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Thursday, 5 July 2012

Svetlana Baskova's За Маркса (For Marx) - a landmark in New Russian Film.

The discussion of Svetlana Baskova's new film 'For Marx' at Fitil's cinema in Moscow, mid June 2012.

Just before the Moscow International Film Festival began, Fitil cinema in Moscow decided to show Svetlana Baskova's film За Маркса (For Marx) - a film which provoked some discussion at the Kinotavr Film Festival in Sochi in early June and which represents a new departure for the director who was famed for her Extreme Underground works like Зеленый Слоник (The Green Elephant) and Коккибегущий доктор (Kokki- the Running Doctor). Well, not an entirely new departure as her documentary on provincial independent trade unionist activists Одно решение — сопротивление (One solution - Resistance) was an initial treatment of the subject which Baskova explores in her new film. The transformation of Baskova's style of film-making will have to be left to later blogs (as I'm still yet to watch her films made in the Noughties) but her latest film certainly (along with the documentary) certainly fills one with a certain amount of optimism about a new voice in Russian cinema who has dug out a new niche. Baskova has dynamited through a road in Russian film which has been hidden for decades. If the working class hasn't got to heaven yet (and the film suggests that it's still in purgatory in so far as its attempt to liberate itself from the contemporary inferno that is contemporary provincial Russia) Baskova has finally given voice to a theme that was entirely absent in post Soviet cinema with the debateable exception of Abdrashitov's Магнитные Бури (Magnetic Storms). One could even argue that the theme wasn't that popular in late Soviet times - Ryazanov's favoured comedies  of the 1970s and 1980s feature office workers and administrative personnel (and the 'social relations of production' could be said to be as absent a theme in late Soviet cinema as it was elsewhere). One would have to go back to Sergei Mikaelian's 1974 film Пре́мия (Bonus) based on a play by Aleksandr Gelman and starring Evgeniy Leonov to find some kind of Soviet antecedent.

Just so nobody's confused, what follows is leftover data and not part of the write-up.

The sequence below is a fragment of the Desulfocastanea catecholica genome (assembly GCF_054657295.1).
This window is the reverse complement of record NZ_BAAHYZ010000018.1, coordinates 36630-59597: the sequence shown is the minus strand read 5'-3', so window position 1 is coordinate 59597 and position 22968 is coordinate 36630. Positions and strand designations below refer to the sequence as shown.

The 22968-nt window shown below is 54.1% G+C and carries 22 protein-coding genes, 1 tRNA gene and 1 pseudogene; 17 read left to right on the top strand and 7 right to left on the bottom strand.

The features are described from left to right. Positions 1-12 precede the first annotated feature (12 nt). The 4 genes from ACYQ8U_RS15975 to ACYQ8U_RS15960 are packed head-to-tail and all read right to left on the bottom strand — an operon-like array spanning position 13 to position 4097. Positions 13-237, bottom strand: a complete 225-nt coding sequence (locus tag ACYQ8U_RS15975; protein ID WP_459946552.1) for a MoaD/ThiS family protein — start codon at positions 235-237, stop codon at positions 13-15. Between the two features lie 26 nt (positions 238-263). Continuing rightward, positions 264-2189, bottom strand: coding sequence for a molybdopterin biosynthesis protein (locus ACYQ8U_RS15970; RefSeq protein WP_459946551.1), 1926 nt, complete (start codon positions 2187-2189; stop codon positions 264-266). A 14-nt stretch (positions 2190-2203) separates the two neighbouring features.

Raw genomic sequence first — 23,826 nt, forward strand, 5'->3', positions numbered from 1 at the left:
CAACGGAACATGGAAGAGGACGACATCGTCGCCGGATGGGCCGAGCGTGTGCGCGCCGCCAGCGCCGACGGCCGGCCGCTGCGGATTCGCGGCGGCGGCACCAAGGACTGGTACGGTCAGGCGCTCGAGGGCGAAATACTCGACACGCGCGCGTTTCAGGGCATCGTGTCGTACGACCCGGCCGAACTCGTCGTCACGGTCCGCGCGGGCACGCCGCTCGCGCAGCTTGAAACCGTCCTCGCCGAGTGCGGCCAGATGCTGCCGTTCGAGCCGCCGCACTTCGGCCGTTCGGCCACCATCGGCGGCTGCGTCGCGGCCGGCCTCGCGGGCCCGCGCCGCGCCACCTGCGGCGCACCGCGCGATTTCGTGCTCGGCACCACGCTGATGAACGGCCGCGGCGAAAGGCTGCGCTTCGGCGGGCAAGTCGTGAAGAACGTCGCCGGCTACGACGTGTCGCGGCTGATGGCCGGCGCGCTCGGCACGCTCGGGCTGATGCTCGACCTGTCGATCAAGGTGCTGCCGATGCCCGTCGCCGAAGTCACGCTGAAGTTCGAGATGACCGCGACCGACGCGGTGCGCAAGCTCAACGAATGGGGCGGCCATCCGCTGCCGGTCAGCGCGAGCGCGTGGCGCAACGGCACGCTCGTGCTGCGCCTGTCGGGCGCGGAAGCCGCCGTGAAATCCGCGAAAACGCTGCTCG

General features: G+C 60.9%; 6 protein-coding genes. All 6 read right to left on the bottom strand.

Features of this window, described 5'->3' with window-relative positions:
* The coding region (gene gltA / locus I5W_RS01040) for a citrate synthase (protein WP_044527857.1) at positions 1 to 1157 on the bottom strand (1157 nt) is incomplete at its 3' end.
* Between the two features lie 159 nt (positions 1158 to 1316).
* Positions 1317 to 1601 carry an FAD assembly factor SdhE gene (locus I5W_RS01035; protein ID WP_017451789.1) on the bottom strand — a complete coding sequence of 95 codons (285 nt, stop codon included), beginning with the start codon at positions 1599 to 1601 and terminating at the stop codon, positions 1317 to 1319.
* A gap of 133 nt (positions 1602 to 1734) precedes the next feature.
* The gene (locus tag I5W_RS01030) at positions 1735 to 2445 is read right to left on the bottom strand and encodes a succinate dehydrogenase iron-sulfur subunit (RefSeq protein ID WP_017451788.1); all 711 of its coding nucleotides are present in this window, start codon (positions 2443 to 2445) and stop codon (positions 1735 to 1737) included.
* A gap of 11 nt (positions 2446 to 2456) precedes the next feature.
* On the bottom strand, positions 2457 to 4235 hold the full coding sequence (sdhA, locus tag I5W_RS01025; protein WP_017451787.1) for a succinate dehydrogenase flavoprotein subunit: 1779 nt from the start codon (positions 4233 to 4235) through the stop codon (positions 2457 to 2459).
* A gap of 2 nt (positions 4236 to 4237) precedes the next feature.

What was particularly interesting for me about the film was what many inattentive critics will criticise (and have it seems criticised) most harshly. It is a film about the imperfection of resistance but resistance nonetheless. The scenes where the trade union activists discuss Godard, Gogol, Belinsky's Salzburg letter and set up a film club at work showing Godard's Vent d'Est is only partially Brechtian. Yes, these allusions carry definite references to what the film is about but I'd agree with the producer Osmolovsky that these don't contradict reality. In fact the day after the showing of the film I realised how right the film got these scenes. In terms of personal recollections I'd never had a good discussion whenever I'd worked in an office environment or as an English teacher with colleagues but the more proletarian my work was (fruit picker, post office sorter or factory worker) the more intellectual my discussions would be. While working night shifts packing food for airport flights with horrendous pay and conditions, conversations with my fellow worker (a Pole involved in Solidarnosc and who left Poland to come to Germany and the UK) would be about little else than Czeslaw Milosz and contemporary Polish literature, post office work in Brighton would involve long discussions about Daniil Kharms and picking apples in France and Italy would dissolve into long discussions about Yugoslav literature and Dino Buzzati's novel Un Amore. Something inconceivable in an office job.

This is, arguably, one of the ways in which the film has dynamited a new path through Russian cinema. For two decades there have been a number of myths holding back certain themes and certain ways of looking at class (or looking at class at all). Take, for example, the appalling film Мусорщик (The Garbage Collector) by Georgi Shengelia in 2001. It is not just the faux glamour ideology that has warped Russian cinema but a systematic distortion of the vision of reality. Whether Baskova's  film can signify something of a birth of a nouvelle vague (more Godardian in spirit than a la Truffaut) remains to be seen. However, it seems that this film is a start - what one critic is said to have called 'The Left Year Zero' - an attempt to forge a political and Brechtian cinema which doesn't fall into agitational myths (in fact dutring the discussion after the film at Fitil socialist activist Ilya Budraitskis was the most critical voice to be heard about the film precisely for the films absence of directive didacticism). 

One question remains about the final scene- Anatoly Osmolovsky was said to have wished for the scene to be shot mute in black and white to signify the return to pre-Soviet industrial conditions. For me this may indeed have been a stronger finale than the film actually had and would probably have been the right decision. Another fact that came out in the discussion is the fact that many of the more 'mystical' parts of the film (and the most difficult and costly scenes to shoot) were excised from the film and this may have much to do with the transformation of Baskova's style of filmmaking. 

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